However, “[d]espite many similarities, Jain doctrine and science serve different objectives.” Because of that, Jain Dharma doesn’t confine itself to the material objects and methods of modern scientific inquiry alone that is motivated only by the “inquisitive pursuit of knowledge.” Rather, Jain Dharma is more interested in “the spiritual progress of the individual soul to reach the ultimate salvation” (AIJP 2019, 83-84). 

This goal of “soteriology” or “liberation from suffering” requires a broader method of inquiry, and a less limited field of inquiry than directed towards matter alone. This is by the purview of study for the natural sciences only deals with that which is material (rūpī-ajīva, pudgala, #2 above) as it operates in time and space based on motion, force, etc. (arūpī-ajīva, #3 above; dharma, adharma, ākāṣa, and kāla). 

Unlike Jain Dharma, modern science does not discuss the nature of selfhood or entertain the possibility of a soul that is untouched by the destructive forces of time (arūpī-jīva, #1 above). Rather modern science is agnostic about objects of phenomenological, first-person, subjective inquiry, or anything that is not perceivable with the external “empirical” senses. Further, while modern science does examine matter, it does not examine how mater (rūpī-ajīva, pudgala) operates in relationship to the soul—which is accounted for by the examination of material karma in Jain Dharma.  Thus, in some senses, such as empirical methods of research, Jainism can be considered to be “scientific.” 


However, if Jain teachings were merely scientific, then we wouldn’t need Jainism because we already have a very advanced from of m

odern science that has delivered many truths that frankly Jainism alone could not. But despite the advancements in natural sciences in the modern era, we do still need Jain teachings because they go far beyond the methodological purview and limitations of natural sciences since they inquire about the first-person, subjective (rather than merely objective) situation in our vast and complex universe, where truth ultimately far transcends scientific verification—and requires something much more subjective, much more experiential within the depths of our own conscious being—to experience, and to gain a deep understanding of reality as it is. That depth in understanding is what one gains when progressing on the “mukti-marga” and employing Jain research questions, methods, and research design.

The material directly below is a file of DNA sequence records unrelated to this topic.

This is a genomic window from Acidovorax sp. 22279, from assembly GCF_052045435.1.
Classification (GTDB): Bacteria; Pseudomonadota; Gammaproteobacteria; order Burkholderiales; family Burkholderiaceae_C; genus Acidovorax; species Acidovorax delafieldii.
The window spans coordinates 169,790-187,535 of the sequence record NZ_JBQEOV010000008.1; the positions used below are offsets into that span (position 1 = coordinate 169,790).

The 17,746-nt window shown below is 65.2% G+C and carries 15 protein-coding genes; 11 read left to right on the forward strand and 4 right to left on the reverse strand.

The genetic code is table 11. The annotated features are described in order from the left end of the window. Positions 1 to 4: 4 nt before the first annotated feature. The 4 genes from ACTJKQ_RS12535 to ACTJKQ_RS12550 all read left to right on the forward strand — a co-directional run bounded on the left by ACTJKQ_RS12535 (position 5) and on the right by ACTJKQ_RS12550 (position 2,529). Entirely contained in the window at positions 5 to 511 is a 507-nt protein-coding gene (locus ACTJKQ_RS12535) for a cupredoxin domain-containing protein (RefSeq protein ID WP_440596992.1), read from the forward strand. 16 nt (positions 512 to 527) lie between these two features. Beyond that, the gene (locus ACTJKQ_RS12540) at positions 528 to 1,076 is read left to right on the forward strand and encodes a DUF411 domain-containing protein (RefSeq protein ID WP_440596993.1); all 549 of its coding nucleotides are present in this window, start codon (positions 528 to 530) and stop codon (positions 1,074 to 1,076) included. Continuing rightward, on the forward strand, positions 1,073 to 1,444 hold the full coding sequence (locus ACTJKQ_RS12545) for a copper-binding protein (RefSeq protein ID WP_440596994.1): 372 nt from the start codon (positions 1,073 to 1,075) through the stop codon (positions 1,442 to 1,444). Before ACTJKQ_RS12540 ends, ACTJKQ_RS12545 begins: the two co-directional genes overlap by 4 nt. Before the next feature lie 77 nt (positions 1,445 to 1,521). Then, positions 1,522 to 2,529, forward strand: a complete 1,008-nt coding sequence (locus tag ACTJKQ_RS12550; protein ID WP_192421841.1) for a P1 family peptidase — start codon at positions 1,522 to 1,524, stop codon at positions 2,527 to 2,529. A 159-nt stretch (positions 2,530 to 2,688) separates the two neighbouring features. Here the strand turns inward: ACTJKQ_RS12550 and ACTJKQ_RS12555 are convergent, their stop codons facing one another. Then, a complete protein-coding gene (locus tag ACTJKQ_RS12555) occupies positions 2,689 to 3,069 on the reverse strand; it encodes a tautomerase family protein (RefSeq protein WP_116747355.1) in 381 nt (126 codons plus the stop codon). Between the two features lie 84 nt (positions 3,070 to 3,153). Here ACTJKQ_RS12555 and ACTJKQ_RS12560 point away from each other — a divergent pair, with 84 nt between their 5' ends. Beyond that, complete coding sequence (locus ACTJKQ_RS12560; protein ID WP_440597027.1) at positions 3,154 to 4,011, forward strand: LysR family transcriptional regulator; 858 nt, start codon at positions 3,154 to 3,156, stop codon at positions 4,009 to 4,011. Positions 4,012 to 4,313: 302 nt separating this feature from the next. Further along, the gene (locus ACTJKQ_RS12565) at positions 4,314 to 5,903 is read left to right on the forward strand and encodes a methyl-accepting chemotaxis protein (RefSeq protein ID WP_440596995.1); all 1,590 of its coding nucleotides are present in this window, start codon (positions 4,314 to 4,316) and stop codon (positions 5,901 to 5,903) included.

Professor Cogen Bohanec, MA, PhD, an Assistant Professor at Arihanta Institute, received his doctorate in Historical and Cultural Studies of Religion from the Graduate Theological Union (GTU) in Berkeley, California where his research emphasized comparative dharmic traditions and the philosophy of religion. He teaches several foundational self-paced, online courses based in Jain philosophy, yoga, ecology, languages, and interfaith peacebuilding, including:



Professor Bohanec is also lead organizer of the 2nd Annual Engaged Jain Studies Conference: “Yoga in Jainism” taking place on Saturday, April 20, 2024. This free, one-day event aims to provide a platform for scholars and practitioners to discuss the historical, social, and intellectual dimensions of Jain yoga, fostering a dialogue that spans modern and pre-modern contexts within South Asia, the global Jain diaspora, and beyond.